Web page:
Meyers Research found that the region is being hamstrung by pricing issues such as limited land supply and rising construction costs.
Several factors, mostly involving pricing, have prevented a full recovery of Southern California’s housing market in the six years since the recession.
Meyers Research Chief Economist Kevin Gillen spoke at a HomeAid charity luncheon last week and broke down some of the major reasons for the stunted recovery in the region.
A limited land supply created an imbalance with supply and demand, which increased home prices. Construction costs, including labor and materials, are become more expensive. The rising home prices are outpacing wage growth in Southern California, and new homes are becoming an “elite” good, widening the gap between the haves and have-nots.
Gillen said that 2016 will still be a decent year, expecting modest increases in GDP growth, job growth, and price appreciation.
The national economy continues to recover. Gillen said that consumer confidence is improving, inflation is increasing, and the labor market is seeing gains. A slowdown may be coming soon though, as Gillen said that only three expansion cycles have lasted longer than the current one. Many experts say a dip will start in 2018.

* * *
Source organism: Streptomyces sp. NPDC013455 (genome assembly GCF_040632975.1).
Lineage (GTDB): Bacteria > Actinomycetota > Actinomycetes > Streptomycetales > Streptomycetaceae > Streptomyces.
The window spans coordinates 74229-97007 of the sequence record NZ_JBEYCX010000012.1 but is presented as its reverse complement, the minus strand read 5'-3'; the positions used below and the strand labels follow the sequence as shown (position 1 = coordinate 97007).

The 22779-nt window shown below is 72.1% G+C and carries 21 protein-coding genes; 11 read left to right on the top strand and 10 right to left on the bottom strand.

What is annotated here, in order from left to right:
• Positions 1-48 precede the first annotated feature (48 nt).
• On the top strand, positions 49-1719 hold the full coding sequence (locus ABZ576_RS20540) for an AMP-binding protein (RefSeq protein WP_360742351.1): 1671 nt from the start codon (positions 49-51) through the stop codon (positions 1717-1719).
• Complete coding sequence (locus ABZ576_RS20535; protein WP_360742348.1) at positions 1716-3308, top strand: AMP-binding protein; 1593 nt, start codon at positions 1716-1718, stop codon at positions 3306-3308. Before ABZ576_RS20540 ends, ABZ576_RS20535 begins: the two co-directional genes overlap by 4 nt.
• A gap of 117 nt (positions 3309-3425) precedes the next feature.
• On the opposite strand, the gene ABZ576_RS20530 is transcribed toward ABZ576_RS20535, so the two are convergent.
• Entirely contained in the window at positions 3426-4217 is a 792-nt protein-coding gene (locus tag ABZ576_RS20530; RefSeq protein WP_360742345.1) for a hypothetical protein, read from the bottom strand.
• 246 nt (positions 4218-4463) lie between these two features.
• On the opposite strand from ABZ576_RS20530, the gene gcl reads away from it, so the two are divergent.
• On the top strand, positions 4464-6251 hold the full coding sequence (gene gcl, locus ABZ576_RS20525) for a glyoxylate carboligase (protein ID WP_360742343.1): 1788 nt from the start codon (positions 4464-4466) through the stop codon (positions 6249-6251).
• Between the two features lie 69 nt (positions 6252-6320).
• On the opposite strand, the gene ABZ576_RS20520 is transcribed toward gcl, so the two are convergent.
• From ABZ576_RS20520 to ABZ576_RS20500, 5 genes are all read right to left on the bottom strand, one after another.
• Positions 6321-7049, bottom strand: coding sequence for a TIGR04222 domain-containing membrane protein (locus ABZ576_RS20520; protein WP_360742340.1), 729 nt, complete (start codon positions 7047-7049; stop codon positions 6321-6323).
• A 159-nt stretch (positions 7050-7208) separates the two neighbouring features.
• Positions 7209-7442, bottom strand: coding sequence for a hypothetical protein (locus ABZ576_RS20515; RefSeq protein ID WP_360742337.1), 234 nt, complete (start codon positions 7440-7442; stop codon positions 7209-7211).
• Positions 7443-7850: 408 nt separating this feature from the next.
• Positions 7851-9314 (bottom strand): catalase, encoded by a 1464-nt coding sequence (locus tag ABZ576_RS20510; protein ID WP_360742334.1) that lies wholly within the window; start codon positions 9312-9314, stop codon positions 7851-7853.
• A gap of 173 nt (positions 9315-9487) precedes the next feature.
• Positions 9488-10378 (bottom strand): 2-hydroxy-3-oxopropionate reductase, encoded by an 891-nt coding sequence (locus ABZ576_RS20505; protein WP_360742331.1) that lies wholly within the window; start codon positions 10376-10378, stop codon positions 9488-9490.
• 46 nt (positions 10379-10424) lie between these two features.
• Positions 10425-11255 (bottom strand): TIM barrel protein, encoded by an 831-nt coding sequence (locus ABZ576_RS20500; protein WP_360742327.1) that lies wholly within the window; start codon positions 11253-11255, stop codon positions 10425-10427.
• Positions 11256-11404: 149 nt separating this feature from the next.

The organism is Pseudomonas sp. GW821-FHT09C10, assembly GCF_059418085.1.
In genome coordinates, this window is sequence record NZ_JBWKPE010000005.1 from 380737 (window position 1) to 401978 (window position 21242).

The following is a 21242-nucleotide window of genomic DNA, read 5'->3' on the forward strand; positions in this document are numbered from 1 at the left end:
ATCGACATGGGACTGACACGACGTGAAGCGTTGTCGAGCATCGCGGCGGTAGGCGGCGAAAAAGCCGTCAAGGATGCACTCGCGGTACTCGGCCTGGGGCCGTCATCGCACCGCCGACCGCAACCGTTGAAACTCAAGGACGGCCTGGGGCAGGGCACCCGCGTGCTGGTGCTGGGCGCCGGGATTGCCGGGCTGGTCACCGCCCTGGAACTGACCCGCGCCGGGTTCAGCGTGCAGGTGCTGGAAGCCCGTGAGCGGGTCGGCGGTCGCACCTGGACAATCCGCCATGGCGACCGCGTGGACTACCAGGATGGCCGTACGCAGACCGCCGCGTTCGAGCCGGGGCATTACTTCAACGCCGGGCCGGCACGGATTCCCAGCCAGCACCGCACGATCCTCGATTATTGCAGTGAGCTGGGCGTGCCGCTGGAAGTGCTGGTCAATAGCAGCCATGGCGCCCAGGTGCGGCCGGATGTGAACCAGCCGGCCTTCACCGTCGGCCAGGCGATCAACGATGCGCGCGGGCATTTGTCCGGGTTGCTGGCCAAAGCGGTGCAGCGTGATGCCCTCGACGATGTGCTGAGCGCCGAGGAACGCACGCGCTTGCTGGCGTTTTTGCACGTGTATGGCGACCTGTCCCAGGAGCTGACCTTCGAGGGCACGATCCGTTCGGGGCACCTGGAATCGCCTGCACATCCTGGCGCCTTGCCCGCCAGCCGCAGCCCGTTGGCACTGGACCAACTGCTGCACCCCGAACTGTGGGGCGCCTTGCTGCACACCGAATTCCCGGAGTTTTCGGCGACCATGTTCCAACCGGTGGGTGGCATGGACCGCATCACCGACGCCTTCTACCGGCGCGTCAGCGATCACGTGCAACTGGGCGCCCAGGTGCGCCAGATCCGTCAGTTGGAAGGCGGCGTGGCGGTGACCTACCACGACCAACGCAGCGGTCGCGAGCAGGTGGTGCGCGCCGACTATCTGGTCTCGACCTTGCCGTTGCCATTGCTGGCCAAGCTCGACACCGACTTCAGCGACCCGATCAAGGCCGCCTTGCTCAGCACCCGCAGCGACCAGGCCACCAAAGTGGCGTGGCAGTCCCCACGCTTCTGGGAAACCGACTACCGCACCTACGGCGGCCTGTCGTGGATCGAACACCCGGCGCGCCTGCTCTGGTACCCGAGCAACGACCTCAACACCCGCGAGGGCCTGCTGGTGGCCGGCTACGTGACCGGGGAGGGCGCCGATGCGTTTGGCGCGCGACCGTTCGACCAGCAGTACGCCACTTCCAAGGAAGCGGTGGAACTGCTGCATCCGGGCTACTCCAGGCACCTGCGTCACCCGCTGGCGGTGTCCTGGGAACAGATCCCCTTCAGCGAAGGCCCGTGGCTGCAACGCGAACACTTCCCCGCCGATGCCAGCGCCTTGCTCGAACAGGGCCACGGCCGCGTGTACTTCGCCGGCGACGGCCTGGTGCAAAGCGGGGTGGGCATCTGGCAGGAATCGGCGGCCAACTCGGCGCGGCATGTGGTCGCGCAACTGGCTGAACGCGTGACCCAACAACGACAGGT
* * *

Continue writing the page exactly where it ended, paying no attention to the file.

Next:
Also during the event, a panel of financial analysts and experts said that California boasts some of the nation’s top housing markets, including the Bay Area, Orange County, San Diego, and Los Angeles (Phoenix and Texas were also named as top market picks).
A panel of building industry leaders discussed how Millennials are delaying life events, including buying homes, and how their building firms are prepping for a 2017-18 economic downturn. Builders should grow conservatively by seeking deals on shorter timelines and keeping relationships with patient capital. Stay ahead of the game, the panel concluded, and don’t get greedy.
The event raised $46,000 for HomeAid, a non-profit provider of housing for homeless people.
Meyers Research chief economist Kevin Gillen speaking at the HomeAid event. Photo courtesy Meyers Research.